Academic journal article Thomas Wolfe Review

That "Mother-Spoiled Glut of Oily Fat": John Skally Terry in Thomas Wolfe's Life and Work

Academic journal article Thomas Wolfe Review

That "Mother-Spoiled Glut of Oily Fat": John Skally Terry in Thomas Wolfe's Life and Work

Article excerpt

In addition to reading and studying the literary works of Thomas Wolfe, both scholars and fans enjoy discovering more about Wolfe's relationships with others, especially his mother and other family members, his lovers, his editors, his literary agent, and some colleagues and friends. One friend who has been known about casually and condemned roundly is John Skally Terry. Some facts about Terry are generally known: Terry and Wolfe were both students at the University of North Carolina at Chapel Hill (UNC), they both later lived and taught in New York and spent time together socially, Terry edited the 1943 edition of Thomas Wolfe's Letters to His Mother, and he is the model for the character Jerry Alsop in Wolfe's posthumous novel The Web and the Rock. But perhaps the best-known fact about Terry is that after Wolfe's untimely death in 1938 Terry was expected to write a biography of Wolfe but did not.

This last fact inspired Edward Aswell to write--in a letter to Elizabeth Nowell dated 29 October 1953--his colorful characterization of John Terry, alias Jerry Alsop, as

 
   that mother-pampered and mother-spoiled glut of oily 
   fat, that psychopathically emasculated male nothing, 
   that human sponge that took all and gave nothing, that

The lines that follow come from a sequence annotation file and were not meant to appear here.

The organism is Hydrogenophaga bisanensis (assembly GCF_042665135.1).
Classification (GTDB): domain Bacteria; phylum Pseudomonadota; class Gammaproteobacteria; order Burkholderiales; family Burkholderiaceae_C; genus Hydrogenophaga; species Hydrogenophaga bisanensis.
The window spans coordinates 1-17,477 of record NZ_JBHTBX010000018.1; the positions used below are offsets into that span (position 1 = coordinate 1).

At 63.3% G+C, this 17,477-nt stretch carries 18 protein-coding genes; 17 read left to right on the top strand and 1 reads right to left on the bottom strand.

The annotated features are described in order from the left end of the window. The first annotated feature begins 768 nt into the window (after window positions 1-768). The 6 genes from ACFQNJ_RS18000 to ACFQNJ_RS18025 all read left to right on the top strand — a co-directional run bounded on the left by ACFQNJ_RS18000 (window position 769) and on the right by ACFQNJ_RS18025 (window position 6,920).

embittered hater of Thomas Wolfe who made a mediocre 
   academic career of posing as Tom's best friend and 
   "authorized biographer." (143) 

This paper examines parts of Terry's life and Wolfe's use of Terry as a character in his writing and suggests possible reasons for Terry's failure to write a biography of the friend he once idolized.

John Skally Terry was born 19 November 1894 in Rockingham, the county seat of Richmond County, North Carolina. His parents were Jennie Lind Skally Terry and Edgar Burton Terry. The brick building that once housed E. B. Terry's dry goods store, now unoccupied, still stands on Washington Street in the historic district of Rockingham. Terry had an older sister and three younger brothers. At that time the public schools in Richmond County had only nine grades; Terry, wanting more education, went to live with relatives in Laurens, South Carolina, so that he could attend an additional year of high school. Though neither of his parents had attended college, Terry worked as a cashier and clerk in the Seaboard Air Line Railway freight offices in Rockingham and nearby Hamlet to earn money to go to UNC. (1)

Terry entered the University of North Carolina in September 1914, less than a month after the death of his mother; he remained in Chapel Hill until 1921. Wolfe was there during the period 1916-20. During his undergraduate years, Terry immersed himself in campus activities such as the Magazine, a literary publication for which he solicited Wolfe's first published poems; the campus newspaper, the Tar Heel; the Dialectic Society, one of the two high-profile campus debating clubs; and the Richmond County Club. He was a charter member of Epsilon Phi Delta fraternity, whose members included Albert Coates, later founder of the Institute of Government at UNC, and Luther Hodges, future North Carolina governor. Terry was inducted into Phi Beta Kappa. He was the secretary-treasurer of his sophomore class, vice president of his senior class, and "permanent president" of the class of 1918. He was, in many ways, a big man on campus.

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Thomas Wolfe met John Terry through the Dialectic Society; Terry was vice president his junior year. Wolfe soon became a member of the group of students for whom Terry acted as mother and confessor, and from whom he expected strict adherence to his ideals of a noble and righteous life. Terry was often seen teaching the boys to dance at the YMCA; a drawing in the 1920 Yackety Yack (the school yearbook) portrays the large man, then in medical school, dancing with a much smaller male student and exclaiming, "I'm the belle of the Y" (177). …

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